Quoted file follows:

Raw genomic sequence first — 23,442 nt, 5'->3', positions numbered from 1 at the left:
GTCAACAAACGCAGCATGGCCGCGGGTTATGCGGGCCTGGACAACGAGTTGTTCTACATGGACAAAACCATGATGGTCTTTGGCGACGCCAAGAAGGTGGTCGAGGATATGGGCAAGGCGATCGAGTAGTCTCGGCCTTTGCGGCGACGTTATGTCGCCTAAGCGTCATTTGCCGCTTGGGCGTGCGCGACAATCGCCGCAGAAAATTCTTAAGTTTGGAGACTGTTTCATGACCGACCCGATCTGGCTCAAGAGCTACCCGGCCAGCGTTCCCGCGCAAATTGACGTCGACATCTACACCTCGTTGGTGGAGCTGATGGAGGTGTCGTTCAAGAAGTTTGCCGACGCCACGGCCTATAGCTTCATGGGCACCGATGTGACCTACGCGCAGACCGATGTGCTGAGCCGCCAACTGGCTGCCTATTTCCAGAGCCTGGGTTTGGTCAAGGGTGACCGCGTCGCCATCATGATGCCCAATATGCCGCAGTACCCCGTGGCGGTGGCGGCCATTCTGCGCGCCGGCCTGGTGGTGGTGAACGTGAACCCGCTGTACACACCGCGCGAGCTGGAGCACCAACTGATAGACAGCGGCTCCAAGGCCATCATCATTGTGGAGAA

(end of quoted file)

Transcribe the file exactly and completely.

Raw genomic sequence first — 23,442 nt, 5'->3', positions numbered from 1 at the left:
GTCAACAAACGCAGCATGGCCGCGGGTTATGCGGGCCTGGACAACGAGTTGTTCTACATGGACAAAACCATGATGGTCTTTGGCGACGCCAAGAAGGTGGTCGAGGATATGGGCAAGGCGATCGAGTAGTCTCGGCCTTTGCGGCGACGTTATGTCGCCTAAGCGTCATTTGCCGCTTGGGCGTGCGCGACAATCGCCGCAGAAAATTCTTAAGTTTGGAGACTGTTTCATGACCGACCCGATCTGGCTCAAGAGCTACCCGGCCAGCGTTCCCGCGCAAATTGACGTCGACATCTACACCTCGTTGGTGGAGCTGATGGAGGTGTCGTTCAAGAAGTTTGCCGACGCCACGGCCTATAGCTTCATGGGCACCGATGTGACCTACGCGCAGACCGATGTGCTGAGCCGCCAACTGGCTGCCTATTTCCAGAGCCTGGGTTTGGTCAAGGGTGACCGCGTCGCCATCATGATGCCCAATATGCCGCAGTACCCCGTGGCGGTGGCGGCCATTCTGCGCGCCGGCCTGGTGGTGGTGAACGTGAACCCGCTGTACACACCGCGCGAGCTGGAGCACCAACTGATAGACAGCGGCTCCAAGGCCATCATCATTGTGGAGAA